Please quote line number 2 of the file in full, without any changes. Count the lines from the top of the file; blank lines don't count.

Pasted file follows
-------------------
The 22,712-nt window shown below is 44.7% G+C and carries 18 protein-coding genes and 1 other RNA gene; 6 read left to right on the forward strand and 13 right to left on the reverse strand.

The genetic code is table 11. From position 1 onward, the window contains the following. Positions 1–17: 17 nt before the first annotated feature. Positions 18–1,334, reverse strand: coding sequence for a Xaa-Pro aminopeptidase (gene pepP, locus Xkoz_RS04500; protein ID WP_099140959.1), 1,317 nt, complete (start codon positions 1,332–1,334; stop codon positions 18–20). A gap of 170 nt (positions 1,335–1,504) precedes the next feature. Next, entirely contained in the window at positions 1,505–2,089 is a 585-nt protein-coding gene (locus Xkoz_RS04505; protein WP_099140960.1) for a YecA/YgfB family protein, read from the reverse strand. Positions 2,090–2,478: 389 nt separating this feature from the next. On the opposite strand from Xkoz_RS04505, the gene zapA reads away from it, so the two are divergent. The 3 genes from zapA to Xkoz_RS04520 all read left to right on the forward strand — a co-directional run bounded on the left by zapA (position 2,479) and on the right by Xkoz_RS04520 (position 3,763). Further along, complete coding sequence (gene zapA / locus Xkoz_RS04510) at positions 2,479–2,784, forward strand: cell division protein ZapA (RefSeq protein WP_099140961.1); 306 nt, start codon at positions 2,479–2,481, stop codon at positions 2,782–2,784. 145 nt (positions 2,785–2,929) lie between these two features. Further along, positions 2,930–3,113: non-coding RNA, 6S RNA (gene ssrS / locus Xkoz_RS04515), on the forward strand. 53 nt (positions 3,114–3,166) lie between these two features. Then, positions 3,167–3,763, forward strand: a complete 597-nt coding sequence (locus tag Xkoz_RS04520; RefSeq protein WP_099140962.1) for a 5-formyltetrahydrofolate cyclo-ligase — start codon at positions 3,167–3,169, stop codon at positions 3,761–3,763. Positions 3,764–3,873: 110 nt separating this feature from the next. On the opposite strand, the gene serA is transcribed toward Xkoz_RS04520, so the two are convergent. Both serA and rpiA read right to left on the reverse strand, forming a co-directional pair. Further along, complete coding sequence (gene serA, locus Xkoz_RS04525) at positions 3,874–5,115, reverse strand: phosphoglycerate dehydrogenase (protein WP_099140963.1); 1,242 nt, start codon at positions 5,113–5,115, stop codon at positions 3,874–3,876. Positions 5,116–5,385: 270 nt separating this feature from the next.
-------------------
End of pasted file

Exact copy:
The genetic code is table 11. From position 1 onward, the window contains the following. Positions 1–17: 17 nt before the first annotated feature. Positions 18–1,334, reverse strand: coding sequence for a Xaa-Pro aminopeptidase (gene pepP, locus Xkoz_RS04500; protein ID WP_099140959.1), 1,317 nt, complete (start codon positions 1,332–1,334; stop codon positions 18–20). A gap of 170 nt (positions 1,335–1,504) precedes the next feature. Next, entirely contained in the window at positions 1,505–2,089 is a 585-nt protein-coding gene (locus Xkoz_RS04505; protein WP_099140960.1) for a YecA/YgfB family protein, read from the reverse strand. Positions 2,090–2,478: 389 nt separating this feature from the next. On the opposite strand from Xkoz_RS04505, the gene zapA reads away from it, so the two are divergent. The 3 genes from zapA to Xkoz_RS04520 all read left to right on the forward strand — a co-directional run bounded on the left by zapA (position 2,479) and on the right by Xkoz_RS04520 (position 3,763). Further along, complete coding sequence (gene zapA / locus Xkoz_RS04510) at positions 2,479–2,784, forward strand: cell division protein ZapA (RefSeq protein WP_099140961.1); 306 nt, start codon at positions 2,479–2,481, stop codon at positions 2,782–2,784. 145 nt (positions 2,785–2,929) lie between these two features. Further along, positions 2,930–3,113: non-coding RNA, 6S RNA (gene ssrS / locus Xkoz_RS04515), on the forward strand. 53 nt (positions 3,114–3,166) lie between these two features. Then, positions 3,167–3,763, forward strand: a complete 597-nt coding sequence (locus tag Xkoz_RS04520; RefSeq protein WP_099140962.1) for a 5-formyltetrahydrofolate cyclo-ligase — start codon at positions 3,167–3,169, stop codon at positions 3,761–3,763. Positions 3,764–3,873: 110 nt separating this feature from the next. On the opposite strand, the gene serA is transcribed toward Xkoz_RS04520, so the two are convergent. Both serA and rpiA read right to left on the reverse strand, forming a co-directional pair. Further along, complete coding sequence (gene serA, locus Xkoz_RS04525) at positions 3,874–5,115, reverse strand: phosphoglycerate dehydrogenase (protein WP_099140963.1); 1,242 nt, start codon at positions 5,113–5,115, stop codon at positions 3,874–3,876. Positions 5,116–5,385: 270 nt separating this feature from the next.